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So from my understanding, an analog mux such as CD74HC4067E will be able to output diferent voltages based on its inputs.

Thus for an example if I connect 4V, 3.3V, 2.2V and 0V to a 4:1 mux with 00, 01,10,11 being the selectors for each of the above voltages respectively. What would it output if I select 10?

My understanding is that it should output 2.2V or whatever is connected to that corresponding channel. Sorry for the basic question, I just want to be sure before I buy the chip.

Sample of 4:1 Mux

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  • \$\begingroup\$ I would think so yes. Often these are used for varying waveform inputs, but a static level voltage would work fine too. \$\endgroup\$
    – KyranF
    Jun 9, 2015 at 17:27
  • \$\begingroup\$ Thanks for the quick response! Yea I just wanted to double check since I had originally bought a digital mux \$\endgroup\$
    – David
    Jun 9, 2015 at 17:35
  • \$\begingroup\$ I've made a piecemeal sinewave generator using this method. \$\endgroup\$
    – Andy aka
    Jun 9, 2015 at 17:35
  • \$\begingroup\$ Was it tasty? :P \$\endgroup\$ Jun 9, 2015 at 17:38
  • \$\begingroup\$ @VladimirCravero The "frequency" that I eat is is lower these days ;) \$\endgroup\$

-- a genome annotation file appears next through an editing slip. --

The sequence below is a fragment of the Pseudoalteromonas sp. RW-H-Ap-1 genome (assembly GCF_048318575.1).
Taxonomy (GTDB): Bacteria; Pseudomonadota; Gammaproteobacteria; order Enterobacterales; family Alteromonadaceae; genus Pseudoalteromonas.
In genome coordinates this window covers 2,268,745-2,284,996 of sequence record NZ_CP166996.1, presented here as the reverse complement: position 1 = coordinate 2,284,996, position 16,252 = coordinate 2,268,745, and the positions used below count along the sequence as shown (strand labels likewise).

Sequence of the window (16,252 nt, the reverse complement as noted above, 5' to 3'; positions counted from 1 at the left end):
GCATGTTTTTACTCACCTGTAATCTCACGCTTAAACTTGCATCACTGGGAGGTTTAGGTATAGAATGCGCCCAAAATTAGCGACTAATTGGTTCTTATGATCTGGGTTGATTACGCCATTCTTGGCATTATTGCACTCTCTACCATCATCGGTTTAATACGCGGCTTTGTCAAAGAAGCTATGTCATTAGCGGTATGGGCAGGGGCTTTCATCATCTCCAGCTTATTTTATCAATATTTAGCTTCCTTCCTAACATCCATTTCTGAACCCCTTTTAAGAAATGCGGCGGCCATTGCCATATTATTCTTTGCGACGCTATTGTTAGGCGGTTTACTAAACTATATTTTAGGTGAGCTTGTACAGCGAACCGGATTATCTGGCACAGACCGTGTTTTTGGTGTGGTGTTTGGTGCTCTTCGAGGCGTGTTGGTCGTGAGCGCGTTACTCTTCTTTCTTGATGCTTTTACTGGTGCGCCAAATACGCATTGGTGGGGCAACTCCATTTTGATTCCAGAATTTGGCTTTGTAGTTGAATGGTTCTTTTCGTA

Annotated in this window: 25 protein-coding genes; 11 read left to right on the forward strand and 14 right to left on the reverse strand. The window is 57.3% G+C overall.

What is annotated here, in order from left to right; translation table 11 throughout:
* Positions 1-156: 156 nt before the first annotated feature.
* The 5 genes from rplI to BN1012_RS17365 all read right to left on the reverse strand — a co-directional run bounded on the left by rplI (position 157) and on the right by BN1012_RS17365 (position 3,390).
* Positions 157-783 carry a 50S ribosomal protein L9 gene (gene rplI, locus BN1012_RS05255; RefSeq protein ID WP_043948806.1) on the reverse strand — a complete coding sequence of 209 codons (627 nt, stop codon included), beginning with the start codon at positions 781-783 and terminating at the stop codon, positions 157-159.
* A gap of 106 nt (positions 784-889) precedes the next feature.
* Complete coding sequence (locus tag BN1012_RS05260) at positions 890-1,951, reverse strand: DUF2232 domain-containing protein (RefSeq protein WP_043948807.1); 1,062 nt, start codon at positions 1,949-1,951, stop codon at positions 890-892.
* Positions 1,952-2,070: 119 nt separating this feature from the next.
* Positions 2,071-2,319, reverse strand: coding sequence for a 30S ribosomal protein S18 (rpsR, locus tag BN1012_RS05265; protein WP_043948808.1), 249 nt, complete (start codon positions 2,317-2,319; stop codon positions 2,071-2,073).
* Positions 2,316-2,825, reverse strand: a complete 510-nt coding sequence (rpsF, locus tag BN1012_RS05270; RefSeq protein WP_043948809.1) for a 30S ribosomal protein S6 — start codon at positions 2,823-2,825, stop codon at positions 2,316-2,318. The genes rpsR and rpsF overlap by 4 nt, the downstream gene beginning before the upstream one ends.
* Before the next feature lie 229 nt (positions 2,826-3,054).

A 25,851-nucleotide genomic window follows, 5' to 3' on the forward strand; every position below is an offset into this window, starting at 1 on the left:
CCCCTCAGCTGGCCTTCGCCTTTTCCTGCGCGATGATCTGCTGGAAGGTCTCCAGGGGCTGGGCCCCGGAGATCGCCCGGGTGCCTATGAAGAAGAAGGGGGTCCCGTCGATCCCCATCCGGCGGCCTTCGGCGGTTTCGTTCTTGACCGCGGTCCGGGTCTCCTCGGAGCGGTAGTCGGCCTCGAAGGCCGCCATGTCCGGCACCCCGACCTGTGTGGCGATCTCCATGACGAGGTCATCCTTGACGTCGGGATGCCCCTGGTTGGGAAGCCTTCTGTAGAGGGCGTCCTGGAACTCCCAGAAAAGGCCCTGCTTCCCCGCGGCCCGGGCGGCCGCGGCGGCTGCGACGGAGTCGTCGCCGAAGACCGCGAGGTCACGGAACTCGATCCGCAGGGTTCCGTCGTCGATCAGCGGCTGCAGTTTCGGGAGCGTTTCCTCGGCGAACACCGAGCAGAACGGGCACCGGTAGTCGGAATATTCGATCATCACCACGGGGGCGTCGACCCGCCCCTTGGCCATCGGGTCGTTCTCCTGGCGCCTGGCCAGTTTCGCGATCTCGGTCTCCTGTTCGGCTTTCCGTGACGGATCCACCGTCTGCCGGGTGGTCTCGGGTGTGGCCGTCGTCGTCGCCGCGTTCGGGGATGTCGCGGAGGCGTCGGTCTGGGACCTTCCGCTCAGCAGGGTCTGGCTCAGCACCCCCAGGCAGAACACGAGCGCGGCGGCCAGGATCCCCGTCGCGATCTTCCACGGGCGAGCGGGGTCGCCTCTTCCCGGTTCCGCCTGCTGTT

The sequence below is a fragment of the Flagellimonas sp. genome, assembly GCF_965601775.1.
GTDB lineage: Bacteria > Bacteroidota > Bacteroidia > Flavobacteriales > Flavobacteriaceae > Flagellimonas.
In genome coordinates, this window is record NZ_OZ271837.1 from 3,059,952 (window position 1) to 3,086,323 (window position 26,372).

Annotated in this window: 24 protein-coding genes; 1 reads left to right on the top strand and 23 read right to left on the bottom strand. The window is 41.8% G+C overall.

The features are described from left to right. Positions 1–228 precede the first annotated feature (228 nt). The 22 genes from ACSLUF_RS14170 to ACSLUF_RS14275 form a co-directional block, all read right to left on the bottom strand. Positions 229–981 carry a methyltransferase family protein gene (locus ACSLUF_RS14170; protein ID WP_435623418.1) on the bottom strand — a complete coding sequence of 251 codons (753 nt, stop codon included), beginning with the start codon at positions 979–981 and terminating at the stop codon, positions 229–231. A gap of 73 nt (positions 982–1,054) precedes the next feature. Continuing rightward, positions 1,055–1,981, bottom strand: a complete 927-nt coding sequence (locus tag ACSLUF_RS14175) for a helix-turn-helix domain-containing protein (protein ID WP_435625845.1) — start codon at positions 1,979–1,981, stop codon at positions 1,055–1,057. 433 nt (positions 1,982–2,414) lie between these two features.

– Andy aka
    Jun 9, 2015 at 22:08

1 Answer 1

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Yes, you can do this, but there may (or may not) be a problem. You cannot use your selected voltage as a power supply. Look at figure 1 in the typical performance section. The effective resistance in the switch will be in the range of 60 to 90 ohms. And the maximum current you can pass is 20 mA.

Even at 10 ma, a resistance of 60 ohms will cause a voltage drop of .6 volts, so in your example, if the load is drawing 10 mA, the output voltage will be 1.6 volts, rather than 2.2 volts.

This may not be a problem. For instance, if you are monitoring several power supplies with a high-impedance A/D converter, input impedance better than 10 k ohm, your measurement will be accurate to ~ 1%. But if you intend to actually power a circuit, you'll need to be very careful.

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  • \$\begingroup\$ Thanks for the feedback. Yea that actually would be a problem since I do need the voltages to be accurate \$\endgroup\$
    – David
    Jun 9, 2015 at 18:43
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    \$\begingroup\$ @David - Simple enough. Just add a buffer amp after the mux. \$\endgroup\$ Jun 9, 2015 at 20:57
  • \$\begingroup\$ +1 for the buffer. My first experience in analog muxes was to read a bunch of manually-operated potentiometers, and I naively connected all the pots directly across the supply, the wipers directly to the muxes, and the muxes directly to the ADC inputs of my uC. Several months later, being on and cycling 24/7, they stopped being accurate anymore. The replacement had a resistor in series with each mux's common pin, that then fed a rail-to-rail buffer amp. \$\endgroup\$
    – AaronD
    Jun 10, 2015 at 22:23

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